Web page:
A day in the life of...an insolvency practitioner

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AccountingWEB has teamed up with its UK sister site, AccountingWEB.co.uk, to present a series that explores the lives of members of the accounting profession. This week, Karyn Jones, a partner at Kelmanson Insolvency Solutions, opens the door to her working life to AccountingWEB.

I don't think anyone ever chooses to become an insolvency practitioner – they tend to fall into it. I got into it after getting a summer job at an insolvency firm while I was a student. It was during the last big recession, so there was a lot going on and I enjoyed the excitement of getting my hands dirty and learning on the job.
Insolvency work requires a lot of practical experience – you can't start taking appointments and holding your license until you have 10 years' full-time experience. Nowadays there is a lot more emphasis on studying for exams, but it's the practical side that attracts me.
Since the professional qualifications are very rigorous, there are very few appointment takers in the country. We all have to go on regular CPD courses to keep up to date because legislation changes constantly, so you'll often find that many of us know each other.
As an insolvency practitioner, there's no such thing as typical. Our job is very much dependent on what comes through the door on any given day. There may be a big job where we need to go through a lot of creditors who are upset, with bailiffs trying to access assets, and perhaps a bank that's a chargeholder requesting an investigation, or there might be days when there aren't any new jobs coming in and you have to deal with existing jobs that are more hum drum, such as annual reports.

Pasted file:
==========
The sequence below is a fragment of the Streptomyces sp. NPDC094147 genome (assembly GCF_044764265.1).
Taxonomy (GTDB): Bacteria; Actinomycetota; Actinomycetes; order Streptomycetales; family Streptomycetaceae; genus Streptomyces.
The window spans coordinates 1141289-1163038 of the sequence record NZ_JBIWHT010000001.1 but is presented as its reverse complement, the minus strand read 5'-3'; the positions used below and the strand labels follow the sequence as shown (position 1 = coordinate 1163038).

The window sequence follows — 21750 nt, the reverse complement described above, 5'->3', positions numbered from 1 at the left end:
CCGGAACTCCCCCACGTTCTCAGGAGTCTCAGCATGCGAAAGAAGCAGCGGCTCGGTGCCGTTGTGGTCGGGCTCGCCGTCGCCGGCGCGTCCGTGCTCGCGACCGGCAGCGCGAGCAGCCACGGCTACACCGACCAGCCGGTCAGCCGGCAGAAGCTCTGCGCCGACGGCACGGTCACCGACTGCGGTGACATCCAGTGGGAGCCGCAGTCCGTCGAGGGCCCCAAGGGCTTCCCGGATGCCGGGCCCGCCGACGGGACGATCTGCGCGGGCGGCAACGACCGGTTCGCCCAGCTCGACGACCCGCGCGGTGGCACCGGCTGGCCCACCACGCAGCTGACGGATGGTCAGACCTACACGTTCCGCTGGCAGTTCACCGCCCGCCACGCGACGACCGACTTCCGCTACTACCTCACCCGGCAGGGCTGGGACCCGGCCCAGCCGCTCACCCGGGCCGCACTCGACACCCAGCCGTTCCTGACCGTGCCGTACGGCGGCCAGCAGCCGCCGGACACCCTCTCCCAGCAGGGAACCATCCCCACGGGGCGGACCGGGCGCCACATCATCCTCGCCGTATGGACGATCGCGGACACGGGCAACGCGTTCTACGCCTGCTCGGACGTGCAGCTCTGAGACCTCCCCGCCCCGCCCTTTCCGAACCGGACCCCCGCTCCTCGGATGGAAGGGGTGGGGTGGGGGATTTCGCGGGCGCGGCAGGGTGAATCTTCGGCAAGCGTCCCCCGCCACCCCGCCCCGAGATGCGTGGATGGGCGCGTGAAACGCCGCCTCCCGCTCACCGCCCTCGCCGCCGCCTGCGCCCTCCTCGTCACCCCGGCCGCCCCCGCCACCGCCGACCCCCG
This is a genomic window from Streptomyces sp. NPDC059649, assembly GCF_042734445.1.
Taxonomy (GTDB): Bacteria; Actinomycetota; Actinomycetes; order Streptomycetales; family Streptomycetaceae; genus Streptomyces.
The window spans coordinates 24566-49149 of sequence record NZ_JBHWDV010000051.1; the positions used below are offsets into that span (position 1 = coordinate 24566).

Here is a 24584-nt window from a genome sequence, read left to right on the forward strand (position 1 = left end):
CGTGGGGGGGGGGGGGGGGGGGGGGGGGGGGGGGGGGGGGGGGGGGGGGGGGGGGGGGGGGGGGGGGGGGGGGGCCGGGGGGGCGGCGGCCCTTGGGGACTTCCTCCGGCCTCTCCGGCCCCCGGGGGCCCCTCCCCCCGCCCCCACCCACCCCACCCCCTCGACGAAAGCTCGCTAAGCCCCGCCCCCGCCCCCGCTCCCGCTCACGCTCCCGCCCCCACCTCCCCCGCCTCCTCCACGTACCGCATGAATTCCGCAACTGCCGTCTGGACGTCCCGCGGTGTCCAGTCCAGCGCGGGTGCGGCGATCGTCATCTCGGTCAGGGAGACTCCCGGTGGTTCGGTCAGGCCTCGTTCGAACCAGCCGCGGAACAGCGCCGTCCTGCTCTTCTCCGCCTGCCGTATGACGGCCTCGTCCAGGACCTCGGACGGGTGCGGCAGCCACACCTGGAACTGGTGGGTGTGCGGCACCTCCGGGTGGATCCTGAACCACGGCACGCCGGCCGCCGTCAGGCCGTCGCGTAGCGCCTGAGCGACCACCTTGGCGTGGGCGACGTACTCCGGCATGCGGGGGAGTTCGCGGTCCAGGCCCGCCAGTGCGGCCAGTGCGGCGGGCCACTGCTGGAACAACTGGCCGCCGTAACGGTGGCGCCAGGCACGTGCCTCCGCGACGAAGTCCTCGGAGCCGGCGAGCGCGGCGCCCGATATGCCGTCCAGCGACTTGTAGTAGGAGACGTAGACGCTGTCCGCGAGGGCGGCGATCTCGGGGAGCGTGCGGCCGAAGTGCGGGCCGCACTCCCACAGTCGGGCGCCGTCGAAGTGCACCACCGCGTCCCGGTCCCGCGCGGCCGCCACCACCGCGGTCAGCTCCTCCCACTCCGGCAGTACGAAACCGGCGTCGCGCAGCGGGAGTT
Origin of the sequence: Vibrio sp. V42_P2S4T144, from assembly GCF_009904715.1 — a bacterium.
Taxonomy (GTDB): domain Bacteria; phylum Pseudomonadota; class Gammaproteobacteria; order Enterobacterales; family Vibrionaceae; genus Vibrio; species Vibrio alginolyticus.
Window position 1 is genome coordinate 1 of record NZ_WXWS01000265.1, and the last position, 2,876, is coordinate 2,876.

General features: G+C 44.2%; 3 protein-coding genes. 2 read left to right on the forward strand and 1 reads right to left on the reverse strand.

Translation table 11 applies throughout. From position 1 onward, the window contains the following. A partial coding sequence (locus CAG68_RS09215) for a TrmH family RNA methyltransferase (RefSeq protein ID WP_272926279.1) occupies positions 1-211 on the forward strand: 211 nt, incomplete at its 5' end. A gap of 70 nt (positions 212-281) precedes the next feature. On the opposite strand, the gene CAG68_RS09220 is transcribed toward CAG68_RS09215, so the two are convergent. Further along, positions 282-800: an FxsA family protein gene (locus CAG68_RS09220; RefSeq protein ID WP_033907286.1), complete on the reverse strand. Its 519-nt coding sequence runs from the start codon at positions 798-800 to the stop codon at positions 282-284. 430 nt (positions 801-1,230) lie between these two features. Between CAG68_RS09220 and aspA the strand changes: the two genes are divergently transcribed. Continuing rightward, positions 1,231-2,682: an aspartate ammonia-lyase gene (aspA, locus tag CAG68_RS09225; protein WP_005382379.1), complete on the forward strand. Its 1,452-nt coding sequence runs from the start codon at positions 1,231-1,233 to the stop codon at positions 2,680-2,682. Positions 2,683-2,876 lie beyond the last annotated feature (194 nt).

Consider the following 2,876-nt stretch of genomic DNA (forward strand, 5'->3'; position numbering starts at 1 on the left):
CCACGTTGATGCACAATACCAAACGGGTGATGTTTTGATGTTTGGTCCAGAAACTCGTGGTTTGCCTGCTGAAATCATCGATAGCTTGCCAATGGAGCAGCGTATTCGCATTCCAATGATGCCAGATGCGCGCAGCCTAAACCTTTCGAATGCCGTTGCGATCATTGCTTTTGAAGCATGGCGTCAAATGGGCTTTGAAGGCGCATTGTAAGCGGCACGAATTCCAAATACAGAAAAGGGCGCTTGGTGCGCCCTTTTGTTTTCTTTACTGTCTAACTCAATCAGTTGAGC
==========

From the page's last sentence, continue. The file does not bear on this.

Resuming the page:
The most important skill for an insolvency practitioner is the ability to relate to different people. In this job you need to deal with people on all sorts of levels, from sole traders such as builders, for example, right through to solicitors, bankers, and High Court judges. 
Some of the most interesting jobs are the ones where you have to deal with lots of different assets; some of them may be finance, some not, so you're dealing with invoice finance, factoring, etc., and that makes it more interesting.
It's tough when you have to deal with shareholders and directors who don't want to talk to one another – often it's difficult to get information from anybody and they all pass the buck. We have a duty to gather the information and provide it but it's not easy!
Cases where people are being made redundant is the worst part. Quite often, although you're not the one who has put them in that situation, they use you to vent their anger and upset and there's nothing you can do other than try to help them put in their claims.
Being an insolvency practitioner can make you quite cynical. While you get plenty of genuine sob stories (and obviously you want to make things as easy for people as possible), you also have to be able to pick out the ones who aren't being 100% truthful with you. You've got to strike a balance in your relationship with people and be able to be friendly while allowing yourself to do the job properly.
The initial part of any job is always my favorite – getting to know the people, working out the best strategy for the company or individual (i.e. whether they're better off going into administration, liquidation, or voluntary agreement).
While I don't color coordinate my stationery, my desk is very organized. I like to be quite ordered, so everything coming in goes in my in tray, I'll only have one lot of files out at a time and everything gets tidied away at the end of the day.
We work to statute bound deadlines, so prioritization is very important. We have a diary system built into our insolvency software which prompts us when deadlines are coming up.
When I'm not working, my stress buster is going to the gym. I try to go about four or five times a week.


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